The ILO recommends that companies appoint an integration champion who is specifically tasked with ensuring a smooth cultural union between the two organizations. Deloitte further notes that even in the case where a smaller company is being acquired, or a new acquisition is being treated as a somewhat siloed or “bolt on” entity, cultural integration does need to occur. Planning for this early on, announcing at the same time the deal itself is formalized, and giving it critical attention in the first 100 days can help firms successfully navigate the new union in its early stages.
This will be an especially high stakes point of collaboration between HR groups from the uniting companies. Mergers would do well to appoint champions on both sides, according to Deloitte, and ensure that these champions work well together, particularly for same-sized firms merging or where cross-border integrations are being attempted. In this way, points of difference between the two company’s cultures can be identified and blended together from the top down, showing internal and external stakeholders that nothing is being left to chance and that the firms are serious about making the deal a valuable, going concern.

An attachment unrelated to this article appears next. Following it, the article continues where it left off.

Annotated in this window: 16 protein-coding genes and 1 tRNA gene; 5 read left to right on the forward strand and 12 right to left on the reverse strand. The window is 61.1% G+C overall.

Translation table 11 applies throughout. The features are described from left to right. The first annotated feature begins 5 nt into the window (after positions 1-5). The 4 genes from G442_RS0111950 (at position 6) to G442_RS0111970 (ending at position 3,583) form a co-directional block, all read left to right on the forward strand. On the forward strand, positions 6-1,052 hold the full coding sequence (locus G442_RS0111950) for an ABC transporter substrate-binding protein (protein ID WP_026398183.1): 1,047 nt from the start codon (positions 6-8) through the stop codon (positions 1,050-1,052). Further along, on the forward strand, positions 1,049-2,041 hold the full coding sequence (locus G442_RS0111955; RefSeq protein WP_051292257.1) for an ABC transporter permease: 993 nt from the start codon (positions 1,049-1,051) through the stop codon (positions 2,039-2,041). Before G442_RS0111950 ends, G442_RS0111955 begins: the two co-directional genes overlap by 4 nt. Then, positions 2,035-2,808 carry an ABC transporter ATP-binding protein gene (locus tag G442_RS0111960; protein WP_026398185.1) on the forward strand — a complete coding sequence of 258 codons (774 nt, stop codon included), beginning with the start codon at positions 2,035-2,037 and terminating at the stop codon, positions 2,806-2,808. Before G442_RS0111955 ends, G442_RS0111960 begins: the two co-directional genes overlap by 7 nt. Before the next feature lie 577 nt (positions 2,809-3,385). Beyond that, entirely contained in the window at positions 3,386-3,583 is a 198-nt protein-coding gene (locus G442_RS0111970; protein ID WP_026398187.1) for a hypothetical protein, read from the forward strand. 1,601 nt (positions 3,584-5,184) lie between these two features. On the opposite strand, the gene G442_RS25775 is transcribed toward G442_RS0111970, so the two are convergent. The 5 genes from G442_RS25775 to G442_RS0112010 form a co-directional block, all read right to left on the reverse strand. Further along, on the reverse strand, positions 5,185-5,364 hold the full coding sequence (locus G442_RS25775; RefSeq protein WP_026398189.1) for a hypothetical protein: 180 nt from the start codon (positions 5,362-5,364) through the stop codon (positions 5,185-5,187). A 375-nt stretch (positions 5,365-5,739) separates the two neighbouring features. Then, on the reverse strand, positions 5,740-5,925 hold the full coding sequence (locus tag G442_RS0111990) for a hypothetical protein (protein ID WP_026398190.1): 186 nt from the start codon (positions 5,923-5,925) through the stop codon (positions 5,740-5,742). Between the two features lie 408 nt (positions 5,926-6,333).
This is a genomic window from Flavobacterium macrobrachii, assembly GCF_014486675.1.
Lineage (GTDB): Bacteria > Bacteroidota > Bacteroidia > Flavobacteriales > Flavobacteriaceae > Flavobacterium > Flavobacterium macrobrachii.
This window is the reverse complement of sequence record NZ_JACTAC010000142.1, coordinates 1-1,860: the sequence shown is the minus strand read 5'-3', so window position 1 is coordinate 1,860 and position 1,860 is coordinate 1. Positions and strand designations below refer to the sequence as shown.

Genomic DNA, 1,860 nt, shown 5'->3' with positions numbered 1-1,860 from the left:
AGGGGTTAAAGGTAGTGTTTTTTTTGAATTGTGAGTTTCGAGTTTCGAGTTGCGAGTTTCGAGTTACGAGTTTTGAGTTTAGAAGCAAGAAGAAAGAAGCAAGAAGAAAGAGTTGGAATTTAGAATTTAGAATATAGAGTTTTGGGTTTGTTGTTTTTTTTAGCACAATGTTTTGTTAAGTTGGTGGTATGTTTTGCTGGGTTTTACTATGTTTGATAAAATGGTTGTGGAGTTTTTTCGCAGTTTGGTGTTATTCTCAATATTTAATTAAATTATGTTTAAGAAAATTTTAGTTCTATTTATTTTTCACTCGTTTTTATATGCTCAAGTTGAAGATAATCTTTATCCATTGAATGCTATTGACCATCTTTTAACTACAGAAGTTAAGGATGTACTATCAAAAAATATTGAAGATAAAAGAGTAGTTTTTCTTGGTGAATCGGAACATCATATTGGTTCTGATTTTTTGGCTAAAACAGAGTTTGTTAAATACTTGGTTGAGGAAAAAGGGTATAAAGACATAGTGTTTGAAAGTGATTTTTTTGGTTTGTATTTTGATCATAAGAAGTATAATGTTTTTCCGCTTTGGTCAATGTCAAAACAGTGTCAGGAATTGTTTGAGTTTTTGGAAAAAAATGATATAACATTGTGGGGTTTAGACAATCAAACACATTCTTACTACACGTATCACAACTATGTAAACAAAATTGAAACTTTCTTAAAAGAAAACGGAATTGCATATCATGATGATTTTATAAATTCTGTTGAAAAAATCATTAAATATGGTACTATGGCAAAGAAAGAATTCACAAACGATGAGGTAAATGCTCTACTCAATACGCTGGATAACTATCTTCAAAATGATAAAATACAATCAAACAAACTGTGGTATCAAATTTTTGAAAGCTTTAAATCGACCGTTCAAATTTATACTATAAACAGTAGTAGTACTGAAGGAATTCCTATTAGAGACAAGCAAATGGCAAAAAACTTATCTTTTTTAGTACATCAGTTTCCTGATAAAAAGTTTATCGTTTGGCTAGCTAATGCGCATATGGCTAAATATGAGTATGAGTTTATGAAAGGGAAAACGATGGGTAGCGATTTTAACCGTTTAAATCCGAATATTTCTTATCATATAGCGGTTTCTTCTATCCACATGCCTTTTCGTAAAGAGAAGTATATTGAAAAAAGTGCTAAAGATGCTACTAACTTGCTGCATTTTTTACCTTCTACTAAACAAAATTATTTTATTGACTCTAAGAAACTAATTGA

BUILD THE ORGANIZATION’S M&A CAPACITY USING AFTER-ACTION TRAINING
A final way HR teams can increase the value and success of M&A activity is by helping the organization build its capacity for mergers using after-action analysis. Many firms move rapidly from one deal to the next without fully integrating the lessons being learned along the way. Having an HR team sit with the C-suite for after-action assessments and recaps to drive home key lessons can be a way to get out ahead of repeated missteps and build systemic safeguards into the M&A process.
For example, such after-action meta analysis might reveal areas where templates and fresh standard operating procedures (SOPs) could help reduce turnover, system integration friction, and duplicative processes between firms. It would also help teams identify people and processes that worked exceptionally well, giving executives an idea of who could staff an M&A “A-Team” for the firm, and which systems need to be prioritized for integration in each new deal. By improving processes such as these, the firm would be able to handle more deals with less disruption and become a more capable acquiring firm in each market.
HR elements can be the make or break part of any deal. By bringing HR teams into the pre-planning process, leaning on data and analytics, appointing cultural integration champions, and doing after-action review sessions, firms can leverage their HR partners to enhance the value and success of their deals. At the very least, by ensuring HR is intentionally included and considered at each milestone in the M&A process, firms will be better able to keep deals on track and use deals to continue to grow market share and dominance.